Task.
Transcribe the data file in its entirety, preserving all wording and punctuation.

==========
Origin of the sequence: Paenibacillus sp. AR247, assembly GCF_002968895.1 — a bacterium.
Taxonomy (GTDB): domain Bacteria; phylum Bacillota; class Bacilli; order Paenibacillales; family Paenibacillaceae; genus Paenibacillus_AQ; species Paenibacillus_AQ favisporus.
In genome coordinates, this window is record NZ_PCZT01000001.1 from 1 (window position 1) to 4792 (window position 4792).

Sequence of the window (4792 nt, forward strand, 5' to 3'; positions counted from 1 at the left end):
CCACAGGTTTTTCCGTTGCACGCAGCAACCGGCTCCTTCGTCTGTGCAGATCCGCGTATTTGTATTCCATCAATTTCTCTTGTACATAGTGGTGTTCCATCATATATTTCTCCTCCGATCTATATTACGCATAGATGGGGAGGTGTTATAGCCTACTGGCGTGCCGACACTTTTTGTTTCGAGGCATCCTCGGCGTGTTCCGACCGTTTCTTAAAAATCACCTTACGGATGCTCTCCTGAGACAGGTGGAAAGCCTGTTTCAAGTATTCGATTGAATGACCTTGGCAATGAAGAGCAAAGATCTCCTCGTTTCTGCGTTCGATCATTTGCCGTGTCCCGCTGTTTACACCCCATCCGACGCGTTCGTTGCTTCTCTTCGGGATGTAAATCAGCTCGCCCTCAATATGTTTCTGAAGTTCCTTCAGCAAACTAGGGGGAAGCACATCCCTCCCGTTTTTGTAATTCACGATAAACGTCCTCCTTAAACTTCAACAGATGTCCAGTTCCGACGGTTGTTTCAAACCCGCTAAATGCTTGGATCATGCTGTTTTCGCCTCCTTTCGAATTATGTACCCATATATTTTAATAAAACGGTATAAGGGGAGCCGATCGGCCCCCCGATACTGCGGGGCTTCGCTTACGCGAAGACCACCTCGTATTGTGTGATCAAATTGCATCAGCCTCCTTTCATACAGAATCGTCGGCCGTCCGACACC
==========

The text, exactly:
Origin of the sequence: Paenibacillus sp. AR247, assembly GCF_002968895.1 — a bacterium.
Taxonomy (GTDB): domain Bacteria; phylum Bacillota; class Bacilli; order Paenibacillales; family Paenibacillaceae; genus Paenibacillus_AQ; species Paenibacillus_AQ favisporus.
In genome coordinates, this window is record NZ_PCZT01000001.1 from 1 (window position 1) to 4792 (window position 4792).

Sequence of the window (4792 nt, forward strand, 5' to 3'; positions counted from 1 at the left end):
CCACAGGTTTTTCCGTTGCACGCAGCAACCGGCTCCTTCGTCTGTGCAGATCCGCGTATTTGTATTCCATCAATTTCTCTTGTACATAGTGGTGTTCCATCATATATTTCTCCTCCGATCTATATTACGCATAGATGGGGAGGTGTTATAGCCTACTGGCGTGCCGACACTTTTTGTTTCGAGGCATCCTCGGCGTGTTCCGACCGTTTCTTAAAAATCACCTTACGGATGCTCTCCTGAGACAGGTGGAAAGCCTGTTTCAAGTATTCGATTGAATGACCTTGGCAATGAAGAGCAAAGATCTCCTCGTTTCTGCGTTCGATCATTTGCCGTGTCCCGCTGTTTACACCCCATCCGACGCGTTCGTTGCTTCTCTTCGGGATGTAAATCAGCTCGCCCTCAATATGTTTCTGAAGTTCCTTCAGCAAACTAGGGGGAAGCACATCCCTCCCGTTTTTGTAATTCACGATAAACGTCCTCCTTAAACTTCAACAGATGTCCAGTTCCGACGGTTGTTTCAAACCCGCTAAATGCTTGGATCATGCTGTTTTCGCCTCCTTTCGAATTATGTACCCATATATTTTAATAAAACGGTATAAGGGGAGCCGATCGGCCCCCCGATACTGCGGGGCTTCGCTTACGCGAAGACCACCTCGTATTGTGTGATCAAATTGCATCAGCCTCCTTTCATACAGAATCGTCGGCCGTCCGACACC